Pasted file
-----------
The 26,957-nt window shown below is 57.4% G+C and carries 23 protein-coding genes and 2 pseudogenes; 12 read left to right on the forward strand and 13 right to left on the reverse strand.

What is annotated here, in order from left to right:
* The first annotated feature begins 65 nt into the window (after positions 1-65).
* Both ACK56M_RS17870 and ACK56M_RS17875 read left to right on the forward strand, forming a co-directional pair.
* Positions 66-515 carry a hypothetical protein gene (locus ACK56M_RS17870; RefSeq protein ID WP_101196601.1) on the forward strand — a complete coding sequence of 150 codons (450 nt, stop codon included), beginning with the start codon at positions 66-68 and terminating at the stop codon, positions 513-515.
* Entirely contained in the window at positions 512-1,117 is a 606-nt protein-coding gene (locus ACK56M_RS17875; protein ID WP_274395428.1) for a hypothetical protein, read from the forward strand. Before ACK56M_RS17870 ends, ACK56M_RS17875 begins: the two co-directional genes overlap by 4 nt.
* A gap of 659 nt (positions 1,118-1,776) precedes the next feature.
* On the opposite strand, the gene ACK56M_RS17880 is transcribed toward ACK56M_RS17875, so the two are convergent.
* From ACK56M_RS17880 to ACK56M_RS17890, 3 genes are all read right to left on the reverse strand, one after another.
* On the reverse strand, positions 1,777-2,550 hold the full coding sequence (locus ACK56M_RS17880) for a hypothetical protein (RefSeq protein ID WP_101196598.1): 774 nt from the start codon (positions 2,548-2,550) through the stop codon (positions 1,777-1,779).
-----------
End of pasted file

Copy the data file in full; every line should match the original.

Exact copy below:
The 26,957-nt window shown below is 57.4% G+C and carries 23 protein-coding genes and 2 pseudogenes; 12 read left to right on the forward strand and 13 right to left on the reverse strand.

What is annotated here, in order from left to right:
* The first annotated feature begins 65 nt into the window (after positions 1-65).
* Both ACK56M_RS17870 and ACK56M_RS17875 read left to right on the forward strand, forming a co-directional pair.
* Positions 66-515 carry a hypothetical protein gene (locus ACK56M_RS17870; RefSeq protein ID WP_101196601.1) on the forward strand — a complete coding sequence of 150 codons (450 nt, stop codon included), beginning with the start codon at positions 66-68 and terminating at the stop codon, positions 513-515.
* Entirely contained in the window at positions 512-1,117 is a 606-nt protein-coding gene (locus ACK56M_RS17875; protein ID WP_274395428.1) for a hypothetical protein, read from the forward strand. Before ACK56M_RS17870 ends, ACK56M_RS17875 begins: the two co-directional genes overlap by 4 nt.
* A gap of 659 nt (positions 1,118-1,776) precedes the next feature.
* On the opposite strand, the gene ACK56M_RS17880 is transcribed toward ACK56M_RS17875, so the two are convergent.
* From ACK56M_RS17880 to ACK56M_RS17890, 3 genes are all read right to left on the reverse strand, one after another.
* On the reverse strand, positions 1,777-2,550 hold the full coding sequence (locus ACK56M_RS17880) for a hypothetical protein (RefSeq protein ID WP_101196598.1): 774 nt from the start codon (positions 2,548-2,550) through the stop codon (positions 1,777-1,779).